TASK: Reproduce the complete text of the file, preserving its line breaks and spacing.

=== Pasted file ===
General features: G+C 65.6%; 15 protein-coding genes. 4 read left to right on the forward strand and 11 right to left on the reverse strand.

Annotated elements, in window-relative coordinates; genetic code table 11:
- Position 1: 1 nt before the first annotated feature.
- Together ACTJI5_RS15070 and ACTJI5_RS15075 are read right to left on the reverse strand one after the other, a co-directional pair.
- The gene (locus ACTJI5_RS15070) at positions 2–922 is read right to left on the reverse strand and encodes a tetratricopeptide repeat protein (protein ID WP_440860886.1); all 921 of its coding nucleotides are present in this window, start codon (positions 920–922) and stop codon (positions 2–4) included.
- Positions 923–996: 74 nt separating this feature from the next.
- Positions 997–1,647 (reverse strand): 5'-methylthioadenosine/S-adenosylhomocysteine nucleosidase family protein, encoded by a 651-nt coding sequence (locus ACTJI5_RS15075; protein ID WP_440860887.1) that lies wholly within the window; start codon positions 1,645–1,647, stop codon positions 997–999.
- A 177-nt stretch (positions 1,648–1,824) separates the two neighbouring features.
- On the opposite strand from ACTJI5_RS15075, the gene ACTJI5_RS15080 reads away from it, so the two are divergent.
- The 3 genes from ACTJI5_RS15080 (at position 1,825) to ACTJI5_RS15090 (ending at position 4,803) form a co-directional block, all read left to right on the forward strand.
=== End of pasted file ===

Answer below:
General features: G+C 65.6%; 15 protein-coding genes. 4 read left to right on the forward strand and 11 right to left on the reverse strand.

Annotated elements, in window-relative coordinates; genetic code table 11:
- Position 1: 1 nt before the first annotated feature.
- Together ACTJI5_RS15070 and ACTJI5_RS15075 are read right to left on the reverse strand one after the other, a co-directional pair.
- The gene (locus ACTJI5_RS15070) at positions 2–922 is read right to left on the reverse strand and encodes a tetratricopeptide repeat protein (protein ID WP_440860886.1); all 921 of its coding nucleotides are present in this window, start codon (positions 920–922) and stop codon (positions 2–4) included.
- Positions 923–996: 74 nt separating this feature from the next.
- Positions 997–1,647 (reverse strand): 5'-methylthioadenosine/S-adenosylhomocysteine nucleosidase family protein, encoded by a 651-nt coding sequence (locus ACTJI5_RS15075; protein ID WP_440860887.1) that lies wholly within the window; start codon positions 1,645–1,647, stop codon positions 997–999.
- A 177-nt stretch (positions 1,648–1,824) separates the two neighbouring features.
- On the opposite strand from ACTJI5_RS15075, the gene ACTJI5_RS15080 reads away from it, so the two are divergent.
- The 3 genes from ACTJI5_RS15080 (at position 1,825) to ACTJI5_RS15090 (ending at position 4,803) form a co-directional block, all read left to right on the forward strand.